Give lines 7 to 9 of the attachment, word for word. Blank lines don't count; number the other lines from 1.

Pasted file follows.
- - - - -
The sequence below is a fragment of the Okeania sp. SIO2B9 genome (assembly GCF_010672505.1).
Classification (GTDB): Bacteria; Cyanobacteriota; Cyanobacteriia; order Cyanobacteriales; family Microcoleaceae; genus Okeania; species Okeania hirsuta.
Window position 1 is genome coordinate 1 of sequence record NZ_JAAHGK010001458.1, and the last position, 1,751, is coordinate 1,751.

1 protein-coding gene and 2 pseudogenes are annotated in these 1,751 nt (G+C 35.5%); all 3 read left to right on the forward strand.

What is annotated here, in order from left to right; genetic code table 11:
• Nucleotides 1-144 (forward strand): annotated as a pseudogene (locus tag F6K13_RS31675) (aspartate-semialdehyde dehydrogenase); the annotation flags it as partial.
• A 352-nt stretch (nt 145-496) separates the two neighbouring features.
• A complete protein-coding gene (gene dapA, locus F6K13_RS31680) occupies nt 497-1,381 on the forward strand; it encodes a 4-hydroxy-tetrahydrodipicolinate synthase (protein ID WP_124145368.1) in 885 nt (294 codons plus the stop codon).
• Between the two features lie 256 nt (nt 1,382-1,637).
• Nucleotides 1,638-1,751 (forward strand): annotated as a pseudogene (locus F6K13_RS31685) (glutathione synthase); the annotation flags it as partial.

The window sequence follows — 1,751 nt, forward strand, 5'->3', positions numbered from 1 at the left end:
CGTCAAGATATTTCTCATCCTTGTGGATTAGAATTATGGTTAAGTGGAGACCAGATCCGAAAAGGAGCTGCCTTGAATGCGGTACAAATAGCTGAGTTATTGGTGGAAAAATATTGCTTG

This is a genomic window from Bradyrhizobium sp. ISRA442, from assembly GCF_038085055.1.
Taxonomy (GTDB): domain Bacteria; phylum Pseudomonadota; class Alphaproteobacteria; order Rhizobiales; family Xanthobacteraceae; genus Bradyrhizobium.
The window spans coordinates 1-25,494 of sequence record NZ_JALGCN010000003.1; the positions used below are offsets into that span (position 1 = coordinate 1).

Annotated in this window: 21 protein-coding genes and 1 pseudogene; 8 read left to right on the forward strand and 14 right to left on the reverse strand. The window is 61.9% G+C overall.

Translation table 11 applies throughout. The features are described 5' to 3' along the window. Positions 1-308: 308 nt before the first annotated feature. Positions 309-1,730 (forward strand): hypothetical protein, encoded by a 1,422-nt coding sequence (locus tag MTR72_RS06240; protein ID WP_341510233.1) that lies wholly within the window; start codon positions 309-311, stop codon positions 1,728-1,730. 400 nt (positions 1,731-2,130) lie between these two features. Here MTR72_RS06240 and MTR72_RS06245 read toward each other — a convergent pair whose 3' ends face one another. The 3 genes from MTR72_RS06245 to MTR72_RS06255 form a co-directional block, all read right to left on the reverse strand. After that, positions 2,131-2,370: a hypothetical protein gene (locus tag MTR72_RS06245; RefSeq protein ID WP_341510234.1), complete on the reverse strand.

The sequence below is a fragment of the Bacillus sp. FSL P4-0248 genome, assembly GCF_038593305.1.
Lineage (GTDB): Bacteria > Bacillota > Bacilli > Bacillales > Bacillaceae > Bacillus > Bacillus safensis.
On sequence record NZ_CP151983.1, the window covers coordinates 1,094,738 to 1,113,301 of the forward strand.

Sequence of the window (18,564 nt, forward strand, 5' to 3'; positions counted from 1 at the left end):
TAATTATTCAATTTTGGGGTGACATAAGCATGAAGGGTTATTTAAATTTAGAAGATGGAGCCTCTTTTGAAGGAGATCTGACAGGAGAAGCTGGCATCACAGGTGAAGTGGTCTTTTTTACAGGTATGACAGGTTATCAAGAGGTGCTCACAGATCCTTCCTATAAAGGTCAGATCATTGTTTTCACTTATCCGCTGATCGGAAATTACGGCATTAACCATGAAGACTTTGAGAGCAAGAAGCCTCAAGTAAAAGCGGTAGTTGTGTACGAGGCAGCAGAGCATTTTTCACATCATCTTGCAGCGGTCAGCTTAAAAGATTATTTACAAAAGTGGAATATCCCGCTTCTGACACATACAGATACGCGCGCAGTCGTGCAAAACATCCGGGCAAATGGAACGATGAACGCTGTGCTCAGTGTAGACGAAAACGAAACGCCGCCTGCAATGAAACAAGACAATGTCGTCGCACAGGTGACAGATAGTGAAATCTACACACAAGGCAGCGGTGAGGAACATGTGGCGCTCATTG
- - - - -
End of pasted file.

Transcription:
• A 352-nt stretch (nt 145-496) separates the two neighbouring features.
• A complete protein-coding gene (gene dapA, locus F6K13_RS31680) occupies nt 497-1,381 on the forward strand; it encodes a 4-hydroxy-tetrahydrodipicolinate synthase (protein ID WP_124145368.1) in 885 nt (294 codons plus the stop codon).
• Between the two features lie 256 nt (nt 1,382-1,637).